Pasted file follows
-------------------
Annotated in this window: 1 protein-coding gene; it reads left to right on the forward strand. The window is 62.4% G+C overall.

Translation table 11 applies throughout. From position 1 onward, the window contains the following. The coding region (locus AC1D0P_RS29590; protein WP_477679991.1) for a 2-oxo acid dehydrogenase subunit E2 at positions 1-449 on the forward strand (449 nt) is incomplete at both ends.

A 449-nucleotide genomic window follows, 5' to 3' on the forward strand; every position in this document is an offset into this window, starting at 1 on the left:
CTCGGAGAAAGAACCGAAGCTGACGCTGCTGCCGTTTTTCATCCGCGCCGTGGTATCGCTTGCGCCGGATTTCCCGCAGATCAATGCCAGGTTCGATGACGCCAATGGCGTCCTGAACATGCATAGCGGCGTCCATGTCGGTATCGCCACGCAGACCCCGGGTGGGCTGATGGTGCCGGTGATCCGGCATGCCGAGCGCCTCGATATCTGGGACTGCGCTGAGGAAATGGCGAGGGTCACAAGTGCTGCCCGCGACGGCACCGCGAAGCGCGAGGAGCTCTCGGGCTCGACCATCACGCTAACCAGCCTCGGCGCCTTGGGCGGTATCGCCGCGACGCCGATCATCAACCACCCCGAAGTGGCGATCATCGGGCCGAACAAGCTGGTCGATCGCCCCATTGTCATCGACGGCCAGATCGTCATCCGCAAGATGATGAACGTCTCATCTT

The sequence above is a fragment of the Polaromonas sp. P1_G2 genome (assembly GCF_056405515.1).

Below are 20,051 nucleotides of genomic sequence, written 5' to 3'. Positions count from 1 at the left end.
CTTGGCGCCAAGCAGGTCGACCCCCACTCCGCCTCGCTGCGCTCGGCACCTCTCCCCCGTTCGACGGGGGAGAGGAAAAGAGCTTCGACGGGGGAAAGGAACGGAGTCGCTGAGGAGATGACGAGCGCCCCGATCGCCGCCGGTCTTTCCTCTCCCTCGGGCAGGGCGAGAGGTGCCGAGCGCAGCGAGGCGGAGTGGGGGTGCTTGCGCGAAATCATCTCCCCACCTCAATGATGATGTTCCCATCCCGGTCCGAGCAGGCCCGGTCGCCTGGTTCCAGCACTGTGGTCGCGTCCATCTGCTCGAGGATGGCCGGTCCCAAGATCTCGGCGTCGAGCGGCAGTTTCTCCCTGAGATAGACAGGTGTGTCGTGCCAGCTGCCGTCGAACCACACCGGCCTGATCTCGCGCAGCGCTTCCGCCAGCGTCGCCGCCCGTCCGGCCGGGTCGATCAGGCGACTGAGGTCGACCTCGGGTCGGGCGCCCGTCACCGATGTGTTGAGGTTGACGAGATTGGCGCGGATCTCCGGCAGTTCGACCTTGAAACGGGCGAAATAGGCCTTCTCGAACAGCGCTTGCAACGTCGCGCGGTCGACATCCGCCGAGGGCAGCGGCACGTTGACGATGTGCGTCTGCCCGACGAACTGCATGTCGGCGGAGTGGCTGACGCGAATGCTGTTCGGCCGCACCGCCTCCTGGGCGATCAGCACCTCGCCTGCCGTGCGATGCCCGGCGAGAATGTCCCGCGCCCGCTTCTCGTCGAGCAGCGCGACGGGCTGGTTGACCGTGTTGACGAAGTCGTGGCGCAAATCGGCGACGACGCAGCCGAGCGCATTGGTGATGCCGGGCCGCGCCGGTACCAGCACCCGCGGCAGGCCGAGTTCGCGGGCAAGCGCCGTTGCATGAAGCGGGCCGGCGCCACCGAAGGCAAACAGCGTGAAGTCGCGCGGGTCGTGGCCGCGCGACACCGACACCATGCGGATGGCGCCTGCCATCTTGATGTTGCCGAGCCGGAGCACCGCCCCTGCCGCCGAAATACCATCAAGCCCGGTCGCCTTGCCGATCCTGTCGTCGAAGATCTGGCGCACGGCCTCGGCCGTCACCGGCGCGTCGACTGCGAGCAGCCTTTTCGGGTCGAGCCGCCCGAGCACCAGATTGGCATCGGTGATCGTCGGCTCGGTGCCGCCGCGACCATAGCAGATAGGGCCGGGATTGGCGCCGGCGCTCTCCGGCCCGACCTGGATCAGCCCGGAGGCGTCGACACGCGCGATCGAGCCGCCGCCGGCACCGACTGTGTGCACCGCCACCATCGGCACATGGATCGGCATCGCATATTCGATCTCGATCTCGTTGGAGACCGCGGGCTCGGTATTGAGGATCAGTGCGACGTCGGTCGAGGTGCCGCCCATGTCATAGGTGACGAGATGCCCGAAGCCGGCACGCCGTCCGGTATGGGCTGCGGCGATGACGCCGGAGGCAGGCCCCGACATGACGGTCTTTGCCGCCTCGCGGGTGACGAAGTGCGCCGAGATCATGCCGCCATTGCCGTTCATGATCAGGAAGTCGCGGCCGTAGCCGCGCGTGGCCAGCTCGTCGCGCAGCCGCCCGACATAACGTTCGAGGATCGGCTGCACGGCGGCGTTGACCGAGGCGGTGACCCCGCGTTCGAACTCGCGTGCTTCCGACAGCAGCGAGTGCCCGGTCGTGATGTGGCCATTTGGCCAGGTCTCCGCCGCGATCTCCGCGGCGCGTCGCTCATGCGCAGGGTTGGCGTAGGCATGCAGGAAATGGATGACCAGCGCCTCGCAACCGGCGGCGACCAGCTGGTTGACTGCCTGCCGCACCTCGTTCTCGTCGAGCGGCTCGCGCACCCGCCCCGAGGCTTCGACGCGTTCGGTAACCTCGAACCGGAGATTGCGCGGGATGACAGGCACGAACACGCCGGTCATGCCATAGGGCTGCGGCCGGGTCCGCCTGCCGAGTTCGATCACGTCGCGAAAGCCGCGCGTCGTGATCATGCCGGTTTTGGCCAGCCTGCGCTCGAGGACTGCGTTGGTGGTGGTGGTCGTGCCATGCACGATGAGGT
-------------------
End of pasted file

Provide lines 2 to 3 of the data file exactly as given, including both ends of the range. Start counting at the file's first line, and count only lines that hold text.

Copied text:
Translation table 11 applies throughout. From position 1 onward, the window contains the following. The coding region (locus AC1D0P_RS29590; protein WP_477679991.1) for a 2-oxo acid dehydrogenase subunit E2 at positions 1-449 on the forward strand (449 nt) is incomplete at both ends.

A 449-nucleotide genomic window follows, 5' to 3' on the forward strand; every position in this document is an offset into this window, starting at 1 on the left: